Coffee Vs. Matcha: Which One Is Better For You?

Matcha, a powdered form of green tea, has been growing in popularity among the wellness-minded in recent years, but coffee, the classic caffeinated beverage of choice, still has plenty of fans. Whether you prefer the earthy flavors of a bright green matcha or the magical aroma of a freshly brewed pot of coffee, both have been shown to be healthy additions to your diet.

Recently, matcha has become more readily available in the mainstream than it once was. The powdered green tea is said to taste sweeter and creamier than a more standard green tea, and the powder is whisked into hot water rather than simply dropping a teabag into a boiling cup. It's packed with antioxidants, has been shown to lower blood pressure as well as inflammation, and can even improve dental health (via WebMD). 

If you're a coffee lover, don't feel left out of the health talk: There are plenty of pros to enjoying your daily cup or two of coffee. Aside from the obvious caffeine-induced energy boost, coffee is also loaded with antioxidants and has been linked to a lowered risk of Alzheimer's, Parkinson's and dementia. It's even one of the few legal stimulants that professional athletes can use to improve performance (via Healthline).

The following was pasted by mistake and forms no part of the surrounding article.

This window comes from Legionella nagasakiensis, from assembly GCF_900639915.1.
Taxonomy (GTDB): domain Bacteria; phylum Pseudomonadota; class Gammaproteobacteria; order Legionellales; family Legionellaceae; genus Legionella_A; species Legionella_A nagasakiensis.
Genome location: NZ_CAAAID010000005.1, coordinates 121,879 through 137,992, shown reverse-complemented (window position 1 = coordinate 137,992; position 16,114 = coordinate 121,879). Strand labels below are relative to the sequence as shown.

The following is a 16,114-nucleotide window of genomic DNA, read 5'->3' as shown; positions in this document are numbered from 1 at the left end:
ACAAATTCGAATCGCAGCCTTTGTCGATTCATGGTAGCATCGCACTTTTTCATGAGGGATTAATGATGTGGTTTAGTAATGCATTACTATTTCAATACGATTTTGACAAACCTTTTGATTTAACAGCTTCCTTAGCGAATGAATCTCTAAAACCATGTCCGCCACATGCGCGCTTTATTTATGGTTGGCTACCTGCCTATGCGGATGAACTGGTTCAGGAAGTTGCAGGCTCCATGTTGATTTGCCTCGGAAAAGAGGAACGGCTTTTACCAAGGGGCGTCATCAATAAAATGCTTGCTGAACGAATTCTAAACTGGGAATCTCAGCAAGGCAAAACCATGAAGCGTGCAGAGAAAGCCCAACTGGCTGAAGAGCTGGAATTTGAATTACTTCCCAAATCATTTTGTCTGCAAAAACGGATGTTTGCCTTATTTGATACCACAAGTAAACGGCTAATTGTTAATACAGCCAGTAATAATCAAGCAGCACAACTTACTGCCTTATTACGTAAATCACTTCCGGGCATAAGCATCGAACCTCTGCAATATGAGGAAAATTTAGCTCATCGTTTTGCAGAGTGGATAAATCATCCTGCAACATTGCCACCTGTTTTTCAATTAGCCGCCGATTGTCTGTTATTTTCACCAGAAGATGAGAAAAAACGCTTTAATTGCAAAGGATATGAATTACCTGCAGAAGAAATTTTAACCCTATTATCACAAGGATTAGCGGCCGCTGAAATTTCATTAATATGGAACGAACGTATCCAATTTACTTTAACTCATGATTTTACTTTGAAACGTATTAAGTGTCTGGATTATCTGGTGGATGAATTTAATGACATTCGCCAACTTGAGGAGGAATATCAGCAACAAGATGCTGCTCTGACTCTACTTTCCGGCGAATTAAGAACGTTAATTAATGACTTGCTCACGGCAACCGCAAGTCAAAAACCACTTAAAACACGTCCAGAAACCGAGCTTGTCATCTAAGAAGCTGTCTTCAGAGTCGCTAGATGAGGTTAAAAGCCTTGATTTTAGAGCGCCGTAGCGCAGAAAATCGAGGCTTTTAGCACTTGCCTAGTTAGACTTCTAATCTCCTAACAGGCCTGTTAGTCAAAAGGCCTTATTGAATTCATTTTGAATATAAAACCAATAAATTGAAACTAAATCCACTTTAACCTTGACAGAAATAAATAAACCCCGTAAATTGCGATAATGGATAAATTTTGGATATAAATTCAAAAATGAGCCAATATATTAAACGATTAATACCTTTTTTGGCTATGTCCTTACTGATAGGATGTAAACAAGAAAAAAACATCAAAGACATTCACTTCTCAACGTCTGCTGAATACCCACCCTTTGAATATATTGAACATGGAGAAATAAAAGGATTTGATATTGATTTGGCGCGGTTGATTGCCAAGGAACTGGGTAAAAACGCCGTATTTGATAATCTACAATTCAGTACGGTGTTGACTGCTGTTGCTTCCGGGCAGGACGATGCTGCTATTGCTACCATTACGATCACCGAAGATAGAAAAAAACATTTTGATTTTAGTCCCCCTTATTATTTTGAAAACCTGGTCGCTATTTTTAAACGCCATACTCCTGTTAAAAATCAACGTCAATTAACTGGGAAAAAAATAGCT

Are there down sides to coffee or matcha?

Like most things, though, matcha and coffee both have limitations. Both contain caffeine (though matcha contains only about a quarter the caffeine of coffee), so if you want to have a full night of sleep, you may want to avoid drinking them late in the day (via Healthline). Coffee can also cause stains on teeth, so if you sip throughout the day, take care of your dental hygiene as well (via Crest). 

The biggest problem with matcha and coffee isn't in their pure forms; the problem stems from the proliferation of lattes and other calorie-laden drinks made with matcha or coffee as a base. A cup can easily go from zero to 600 calories once milk products, flavoring, and sweeteners are added. A small matcha latte at Coffee Bean & Tea Leaf, for instance, is a whopping 317 calories. If you want to avoid the added sugars and calories, stick to plain, unflavored options.